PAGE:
VIRGINIA WATER, England - Local favourite Ross Fisher, a member at Wentworth since 1994, edged nearer to realising his dream of winning a PGA European Tour event when he birdied the last three holes to grab a share of the lead at the end of the third round of the BMW PGA Championship in England.
"To win on my home course in front of my own fans would just be incredible," Fisher said.
Four shots behind his playing partner, Marcus Fraser of Australia, at the turn, Fisher told his caddie, "We must try harder to give these people something to cheer about." A back nine of 32 certainly did that. This will be the third time in his short career that he has led or shared the lead going into the final round of a tournament. Up until now, however, he's never managed to finish better than tied for fourth.
Birdies on the closing three holes also helped 41-year-old Paul Broadhurst, whose best finish in this championship is 18th, to reclaim a share of the lead. After the opening round Broadhurst shared top spot with compatriot Justin Rose but fell away on day two.
"I've given up trying to get my weight more forward onto my right side, which is what I've been told I should do. It didn't feel right so this week I've gone back to what I know," explained the Englishman who, with two wins out of two at Kiawah Island in 1991, has a spotless Ryder Cup record and was just one spot away from automatic selection last year.
Another Englishman, Justin Rose, had a slightly disappointing round and fell away with a lackluster 73 and finds himself three shots off the pace in fifth.
"I'm still in touch," Rose said. "That was the goal coming down the last few holes. It was a funny day as I felt more comfortable with my game today than I did the first two days. But it's amazing the difference between a hot and cold putter."
Richard Sterne had no problems on the quick greens and recorded the best round of the day. His bogey-free 66, which contained only one five, moved him up from a tie for 16th into a tie for third, just one behind the leaders.
"I don't know why, I just seem to play better when it's cloudy. I feel more rhythmical," said Sterne, 25. One of a number of young South Africans showing immense promise, he said he felt very comfortable all day and only missed a couple of greens. "I've made a subtle change in my posture, which seemed to do the trick. Quite a few tee-shots out there are quite frightening, so it certainly helps if you feel comfortable and confident."
Unusually for someone who rarely stays on after a round to hit balls, he has spent a "fair bit of time on the range this week." With three top five finishes in his last four starts, he is the man in form. However, no South African, not even Ernie Els, has ever won this Championship.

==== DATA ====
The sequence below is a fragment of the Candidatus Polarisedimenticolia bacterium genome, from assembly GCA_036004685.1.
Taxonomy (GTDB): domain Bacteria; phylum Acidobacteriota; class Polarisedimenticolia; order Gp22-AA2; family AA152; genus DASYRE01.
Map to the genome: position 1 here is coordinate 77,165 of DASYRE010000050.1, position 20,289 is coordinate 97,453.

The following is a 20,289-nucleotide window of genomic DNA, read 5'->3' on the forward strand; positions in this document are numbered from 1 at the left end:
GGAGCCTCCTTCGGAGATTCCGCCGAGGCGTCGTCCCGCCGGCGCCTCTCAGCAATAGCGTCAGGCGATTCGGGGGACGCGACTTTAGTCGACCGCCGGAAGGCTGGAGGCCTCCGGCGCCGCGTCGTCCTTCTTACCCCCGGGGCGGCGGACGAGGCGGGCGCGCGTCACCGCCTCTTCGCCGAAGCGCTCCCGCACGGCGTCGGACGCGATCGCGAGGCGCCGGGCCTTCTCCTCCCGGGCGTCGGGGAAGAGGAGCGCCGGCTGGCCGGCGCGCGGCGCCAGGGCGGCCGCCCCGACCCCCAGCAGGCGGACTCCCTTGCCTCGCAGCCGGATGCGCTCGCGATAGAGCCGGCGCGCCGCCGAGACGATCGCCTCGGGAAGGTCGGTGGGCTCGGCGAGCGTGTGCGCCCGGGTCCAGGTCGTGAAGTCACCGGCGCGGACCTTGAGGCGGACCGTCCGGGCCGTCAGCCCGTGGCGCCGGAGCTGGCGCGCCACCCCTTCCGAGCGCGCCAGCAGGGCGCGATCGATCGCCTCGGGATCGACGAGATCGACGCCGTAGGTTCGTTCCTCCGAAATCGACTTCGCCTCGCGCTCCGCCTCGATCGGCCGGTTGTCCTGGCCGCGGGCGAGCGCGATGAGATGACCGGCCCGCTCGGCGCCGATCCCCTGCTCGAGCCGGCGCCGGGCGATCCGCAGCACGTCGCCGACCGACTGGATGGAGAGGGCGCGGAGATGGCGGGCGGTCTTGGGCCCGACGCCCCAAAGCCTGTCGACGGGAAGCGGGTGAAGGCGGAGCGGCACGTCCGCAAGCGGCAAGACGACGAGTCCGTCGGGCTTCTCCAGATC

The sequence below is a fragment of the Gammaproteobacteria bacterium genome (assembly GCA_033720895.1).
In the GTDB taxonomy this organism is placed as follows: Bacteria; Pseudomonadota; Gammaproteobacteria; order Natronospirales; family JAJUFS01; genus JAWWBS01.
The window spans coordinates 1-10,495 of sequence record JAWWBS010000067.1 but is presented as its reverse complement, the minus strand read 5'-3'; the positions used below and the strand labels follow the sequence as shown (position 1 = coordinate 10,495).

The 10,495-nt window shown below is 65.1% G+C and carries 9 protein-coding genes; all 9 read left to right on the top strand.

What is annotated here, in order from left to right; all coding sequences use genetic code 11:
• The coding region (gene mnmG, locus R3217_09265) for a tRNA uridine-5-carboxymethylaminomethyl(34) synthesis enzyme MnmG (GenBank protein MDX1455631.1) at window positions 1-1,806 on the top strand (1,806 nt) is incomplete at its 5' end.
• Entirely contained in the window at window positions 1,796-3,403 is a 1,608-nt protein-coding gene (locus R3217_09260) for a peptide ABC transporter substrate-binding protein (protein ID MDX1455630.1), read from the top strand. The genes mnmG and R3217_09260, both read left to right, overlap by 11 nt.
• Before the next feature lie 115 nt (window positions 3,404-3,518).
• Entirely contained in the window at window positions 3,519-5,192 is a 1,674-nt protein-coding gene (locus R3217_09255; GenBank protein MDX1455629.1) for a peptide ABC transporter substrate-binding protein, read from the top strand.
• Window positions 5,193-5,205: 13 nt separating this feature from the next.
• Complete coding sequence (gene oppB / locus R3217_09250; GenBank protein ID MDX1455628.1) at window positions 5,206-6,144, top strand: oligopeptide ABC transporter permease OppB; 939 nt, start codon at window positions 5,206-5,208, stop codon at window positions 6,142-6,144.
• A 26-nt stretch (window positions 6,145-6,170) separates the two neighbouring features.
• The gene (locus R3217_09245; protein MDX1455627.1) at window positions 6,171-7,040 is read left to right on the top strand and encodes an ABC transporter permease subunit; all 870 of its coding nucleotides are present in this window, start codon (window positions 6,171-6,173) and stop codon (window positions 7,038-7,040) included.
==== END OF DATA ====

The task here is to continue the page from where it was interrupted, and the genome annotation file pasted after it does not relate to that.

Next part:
One-time leader, Marcus Fraser, who enjoyed an impressive two under par front nine, let things slip a bit on the back half, but is still handily placed and tees off in the penultimate pairing only one behind the leaders.
After recovering from a nightmare nine on the opening day, Paul Casey failed to build on Friday's impressive 67 and his level par round leaves him in a tie for 10th alongside the man who shared the halfway lead with Justin Rose, Angel Cabrera of Argentina.
With forecasters predicting a wild, wet and windy final day at Wentworth, whoever among the leaders handles the rough weather best will surely pocket the $1 million first prize.
May 26, 2007
Although in his 60s, with a handicap of 15 and lifetime earnings comfortably below $100, Clive Agran nevertheless still believes he can win a major. Arguably England's most gifted golf writer, when not dreaming of glory he's scouring the globe simultaneously searching for lost balls and great golf courses. Follow Clive on Twitter at @cliveagran.
With stellar play on the back nine at Royal Birkdale, Padraig Harrington shot a 69 in the final round to earn a four-shot victory and become Europe's first back-to-back British Open champion in more than a century. He earned nearly $1.5 million and climbed to No. 3 in the world rankings. "I'm really thrilled with the way I felt today on the golf course," Harrington said. "I hit the ball as pure as I could and just felt really good."
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